I get hate mail. Take a moment, sit down and absorb that extremely shocking statement. Yes, there are people in the world who find my reviews to be … (gasp) unpleasant. If being liked were a prerequisite for a writer, I would have starved long ago. Validation does not drive my writing career. As a guy who writes about film for a few different outlets, I get a healthy amount of people telling me how little they think of my opinion—which is fine. I’d be a little worried about the state of the world if a lot of people started agreeing with me. What bothers me is how consistently wrong people are when discussing my work.
I’ve been writing for encore for nearly 10 years. I wrote for a film website for a few years before that. Thus, I’ve spent about a decade-and-a-half opining about movies, comic books and the film industry. The one comment that always makes me cringe is the assertion that I hate movies. It’s a knee-jerk reaction that always appears in comments and hate mail. Somebody with a stick in their craw decides to write a few words responding to a column, and they immediately assume I’m a perpetually angry person who is only capable of experiencing joy when I’m tearing down a movie. As if someone would commit to spending 15 years writing about a subject only to express their hatred for the subject.
It feels disingenuous to say “I love movies,” because, let’s face it, not every movie deserves love. A great movie deserves love. A good movie deserves like. An average movie deserves bemused resignation. A bad movie deserves hate. The problem is so many readers seem to cling to the bad reviews. They remember when I tear apart a film or eviscerate a complete piece of trash. They don’t remember the eight other reviews I wrote in the weeks before praising other, better films. Hate seems to resonate with readers where praise is quickly forgotten.
I thought about this a lot while watching “Dawn of the Planet of the Apes.” Why? Because this has been a really good summer for big-budget blockbusters. Actually, I’ve been impressed with the quality of films during a time of year when most media outlets recommend audiences shut off their brains to try and enjoy pointless sound and fury. “Captain America: Winter Soldier,” “Godzilla,” “X-Men: Days of Future Past,” “Snowpiercer,” “22 Jump Street,” and “The Double” all were extremely fun films. Add to that list “Dawn of the Planet of the Apes.”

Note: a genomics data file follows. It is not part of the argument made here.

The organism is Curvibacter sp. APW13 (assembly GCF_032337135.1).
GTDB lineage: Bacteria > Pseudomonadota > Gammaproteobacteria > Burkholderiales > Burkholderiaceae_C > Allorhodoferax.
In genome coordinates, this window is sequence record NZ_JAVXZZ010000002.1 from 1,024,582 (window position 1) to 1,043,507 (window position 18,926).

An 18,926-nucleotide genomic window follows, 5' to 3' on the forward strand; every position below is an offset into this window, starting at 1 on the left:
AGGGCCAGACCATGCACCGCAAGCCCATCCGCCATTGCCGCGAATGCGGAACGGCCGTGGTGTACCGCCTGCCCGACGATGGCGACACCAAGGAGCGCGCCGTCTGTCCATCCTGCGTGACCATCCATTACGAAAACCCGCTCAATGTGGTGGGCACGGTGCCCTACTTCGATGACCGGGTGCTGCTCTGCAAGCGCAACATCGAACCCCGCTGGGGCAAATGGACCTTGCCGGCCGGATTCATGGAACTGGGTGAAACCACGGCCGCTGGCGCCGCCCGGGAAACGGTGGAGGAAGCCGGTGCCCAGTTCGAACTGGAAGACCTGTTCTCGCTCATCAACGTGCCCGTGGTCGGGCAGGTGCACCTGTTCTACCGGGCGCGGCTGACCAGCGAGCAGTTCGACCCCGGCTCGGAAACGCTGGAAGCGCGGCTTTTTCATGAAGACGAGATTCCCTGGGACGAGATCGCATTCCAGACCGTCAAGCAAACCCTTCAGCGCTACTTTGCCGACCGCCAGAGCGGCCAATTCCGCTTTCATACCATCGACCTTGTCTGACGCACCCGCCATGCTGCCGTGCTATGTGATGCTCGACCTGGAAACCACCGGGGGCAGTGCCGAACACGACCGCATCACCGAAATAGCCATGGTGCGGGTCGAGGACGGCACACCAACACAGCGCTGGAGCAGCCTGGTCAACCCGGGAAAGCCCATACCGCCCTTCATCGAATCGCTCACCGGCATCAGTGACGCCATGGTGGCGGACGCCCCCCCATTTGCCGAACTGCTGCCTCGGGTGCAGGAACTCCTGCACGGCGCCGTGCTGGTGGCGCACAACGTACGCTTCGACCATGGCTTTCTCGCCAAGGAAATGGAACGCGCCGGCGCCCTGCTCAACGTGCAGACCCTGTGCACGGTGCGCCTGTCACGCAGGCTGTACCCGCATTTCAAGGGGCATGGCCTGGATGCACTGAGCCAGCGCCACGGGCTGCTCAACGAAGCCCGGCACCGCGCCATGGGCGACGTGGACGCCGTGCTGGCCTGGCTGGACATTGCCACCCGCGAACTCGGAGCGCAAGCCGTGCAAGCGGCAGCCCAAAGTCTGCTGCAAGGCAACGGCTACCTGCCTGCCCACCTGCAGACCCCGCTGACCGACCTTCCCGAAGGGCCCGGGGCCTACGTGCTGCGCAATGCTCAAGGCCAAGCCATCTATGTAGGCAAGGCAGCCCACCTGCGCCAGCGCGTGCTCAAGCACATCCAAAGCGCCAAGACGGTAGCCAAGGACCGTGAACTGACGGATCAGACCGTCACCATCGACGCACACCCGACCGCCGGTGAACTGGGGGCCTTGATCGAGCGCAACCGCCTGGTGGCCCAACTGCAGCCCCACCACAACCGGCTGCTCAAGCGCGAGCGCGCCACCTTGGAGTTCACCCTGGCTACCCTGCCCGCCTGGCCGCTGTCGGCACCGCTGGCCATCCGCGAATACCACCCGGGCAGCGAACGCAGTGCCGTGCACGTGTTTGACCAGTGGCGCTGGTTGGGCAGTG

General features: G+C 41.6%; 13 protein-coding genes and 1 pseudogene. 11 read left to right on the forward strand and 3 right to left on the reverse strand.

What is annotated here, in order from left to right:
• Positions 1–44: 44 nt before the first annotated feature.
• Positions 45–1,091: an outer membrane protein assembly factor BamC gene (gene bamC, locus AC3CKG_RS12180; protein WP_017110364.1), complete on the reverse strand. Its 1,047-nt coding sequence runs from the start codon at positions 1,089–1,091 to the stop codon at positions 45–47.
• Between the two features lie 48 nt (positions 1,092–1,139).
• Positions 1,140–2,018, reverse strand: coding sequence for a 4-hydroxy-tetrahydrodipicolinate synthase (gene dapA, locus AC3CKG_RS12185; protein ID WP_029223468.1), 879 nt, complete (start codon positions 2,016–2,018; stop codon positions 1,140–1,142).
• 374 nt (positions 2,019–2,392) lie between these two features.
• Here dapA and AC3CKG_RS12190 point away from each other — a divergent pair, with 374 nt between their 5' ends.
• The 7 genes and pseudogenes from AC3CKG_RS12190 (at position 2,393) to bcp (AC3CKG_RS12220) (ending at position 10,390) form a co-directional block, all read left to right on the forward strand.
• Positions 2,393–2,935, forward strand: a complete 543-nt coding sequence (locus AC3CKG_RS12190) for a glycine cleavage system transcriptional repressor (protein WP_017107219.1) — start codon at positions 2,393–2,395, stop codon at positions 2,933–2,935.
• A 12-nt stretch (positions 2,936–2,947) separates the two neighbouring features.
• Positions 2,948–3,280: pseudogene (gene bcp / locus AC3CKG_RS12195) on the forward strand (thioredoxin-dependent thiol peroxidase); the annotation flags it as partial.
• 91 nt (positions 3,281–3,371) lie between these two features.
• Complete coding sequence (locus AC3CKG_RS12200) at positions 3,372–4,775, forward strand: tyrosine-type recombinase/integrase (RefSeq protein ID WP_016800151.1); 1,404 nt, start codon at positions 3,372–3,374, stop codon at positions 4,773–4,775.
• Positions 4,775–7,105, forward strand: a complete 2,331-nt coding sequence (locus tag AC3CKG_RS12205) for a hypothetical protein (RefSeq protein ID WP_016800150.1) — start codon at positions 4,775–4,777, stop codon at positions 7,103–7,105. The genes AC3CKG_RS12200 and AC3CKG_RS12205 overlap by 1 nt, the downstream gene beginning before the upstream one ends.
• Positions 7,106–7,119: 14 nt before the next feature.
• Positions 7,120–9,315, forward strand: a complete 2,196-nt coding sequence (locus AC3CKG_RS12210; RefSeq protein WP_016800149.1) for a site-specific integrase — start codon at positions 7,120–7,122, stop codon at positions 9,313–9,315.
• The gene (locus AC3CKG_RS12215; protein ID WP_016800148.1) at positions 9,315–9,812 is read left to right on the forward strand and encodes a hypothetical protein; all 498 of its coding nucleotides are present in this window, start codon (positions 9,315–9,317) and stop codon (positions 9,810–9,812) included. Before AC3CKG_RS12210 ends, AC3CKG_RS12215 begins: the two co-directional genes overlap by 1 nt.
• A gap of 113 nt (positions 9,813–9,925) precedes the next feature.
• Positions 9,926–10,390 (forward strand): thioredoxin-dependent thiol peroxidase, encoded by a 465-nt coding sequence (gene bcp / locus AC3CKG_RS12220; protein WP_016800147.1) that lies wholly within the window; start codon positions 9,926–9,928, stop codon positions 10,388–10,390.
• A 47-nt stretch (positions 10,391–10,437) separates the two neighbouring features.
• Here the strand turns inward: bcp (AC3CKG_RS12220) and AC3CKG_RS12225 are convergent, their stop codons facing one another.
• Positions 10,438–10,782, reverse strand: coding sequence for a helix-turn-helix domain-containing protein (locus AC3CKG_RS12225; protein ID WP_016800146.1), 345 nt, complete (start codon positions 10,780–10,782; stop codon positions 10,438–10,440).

I was a big fan of the original “Planet of the Apes.” Then Tim Burton got his hands on the franchise, cast Marky Mark in the lead, and proceeded to take a long, messy piss on the franchise. When 20th Century Fox went back to the well, they took a much more subtle approach to the concept of a world dominated by simians. “Rise of the Planet of the Apes” was an intriguing film that resonated with me because it spent so much time focusing on the non-human characters. It’s interesting to see a movie about apes that actually uses them for something other than pointless conflict.
“Dawn of the Planet of the Apes” picks up 10 years after the events of “Rise.” If you don’t remember, Doctor James Franco created a formula that made apes smarter, but had one unfortunate side effect: wiping out 99% of the human population on Earth. Apparently, a small fraction of the population survived and has banded together to try and reclaim some semblance of their pre-apocalyptic existence. This involves traveling to San Francisco and getting an old dam working again. The only problem is the dam is located in the woods where the leader of the apes, Caesar (Andy Serkis), and his fellow hyper-evolutionary brethren call home.
Our conflict is quickly established. The humans are dealing with annihilation. Now they learn not only are there super-intelligent apes that can kind of talk, but these former feces-throwing circus sideshows and make-up test animals are controlling their fate. Like all humans, there are different schools of thought: The sensitive left-wing types want to talk to the apes and explain their plight. The more right-wing conservatives want to gun down every damn dirty ape they see, from Chimpan-A to Chimpan-Z.
The interesting thing is how the director, Matt Reeves, takes knee-jerk reactions and applies them to both species. The apes are equally perplexed by the humans. Caesar believes in peaceful cohabitation. While others believe people can’t be trusted, and that their past crimes toward animals deserve violent retribution.
“Dawn of the Planet of the Apes” is a fantastic summer blockbuster because it plays the long game. It takes time to introduce us to a new cast of human characters, and the film spends a significant amount of time in the ape community. There are heroes and villains on both sides of the conflict, and the special effects are so brilliantly staged. I bought every frame, even when I saw savage apes riding horses and firing machine guns, it felt like a real world that the characters were inhabiting. The apes films have become thinly veiled metaphors for man’s hubris and the perils of the apes achieving sentience. This is far smarter than most other summer movies and a damn-fine piece of filmmaking.
Dawn of the Planet of the Apes
Starring Gary Oldman, Keri Russell, Andy Serkis
Directed by Matt Reeves